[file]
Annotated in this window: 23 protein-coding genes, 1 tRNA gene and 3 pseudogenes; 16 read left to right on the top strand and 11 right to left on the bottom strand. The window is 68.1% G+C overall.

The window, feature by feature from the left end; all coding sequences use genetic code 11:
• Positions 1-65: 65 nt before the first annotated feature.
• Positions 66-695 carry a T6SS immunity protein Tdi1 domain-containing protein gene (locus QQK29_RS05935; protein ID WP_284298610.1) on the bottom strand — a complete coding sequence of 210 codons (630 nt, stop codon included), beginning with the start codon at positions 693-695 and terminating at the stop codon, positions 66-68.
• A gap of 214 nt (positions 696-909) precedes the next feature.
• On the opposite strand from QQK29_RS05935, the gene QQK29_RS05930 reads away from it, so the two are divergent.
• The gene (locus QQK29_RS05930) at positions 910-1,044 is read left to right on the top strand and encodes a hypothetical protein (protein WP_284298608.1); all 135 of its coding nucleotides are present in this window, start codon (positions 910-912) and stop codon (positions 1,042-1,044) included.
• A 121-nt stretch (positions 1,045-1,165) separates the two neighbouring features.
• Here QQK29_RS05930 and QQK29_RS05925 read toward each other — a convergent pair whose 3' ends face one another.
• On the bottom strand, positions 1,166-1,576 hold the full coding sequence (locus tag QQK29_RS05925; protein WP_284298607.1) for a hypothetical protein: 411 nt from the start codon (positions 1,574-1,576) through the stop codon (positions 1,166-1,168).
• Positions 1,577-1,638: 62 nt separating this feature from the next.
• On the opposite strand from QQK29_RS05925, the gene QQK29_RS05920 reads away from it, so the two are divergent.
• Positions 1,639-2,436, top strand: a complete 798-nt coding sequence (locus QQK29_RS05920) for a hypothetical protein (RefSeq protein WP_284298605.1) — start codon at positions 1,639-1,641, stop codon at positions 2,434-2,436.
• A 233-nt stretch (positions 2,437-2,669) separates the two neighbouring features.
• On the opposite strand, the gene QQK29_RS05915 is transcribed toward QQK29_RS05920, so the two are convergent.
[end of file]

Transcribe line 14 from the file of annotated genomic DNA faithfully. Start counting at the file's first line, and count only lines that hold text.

• A 233-nt stretch (positions 2,437-2,669) separates the two neighbouring features.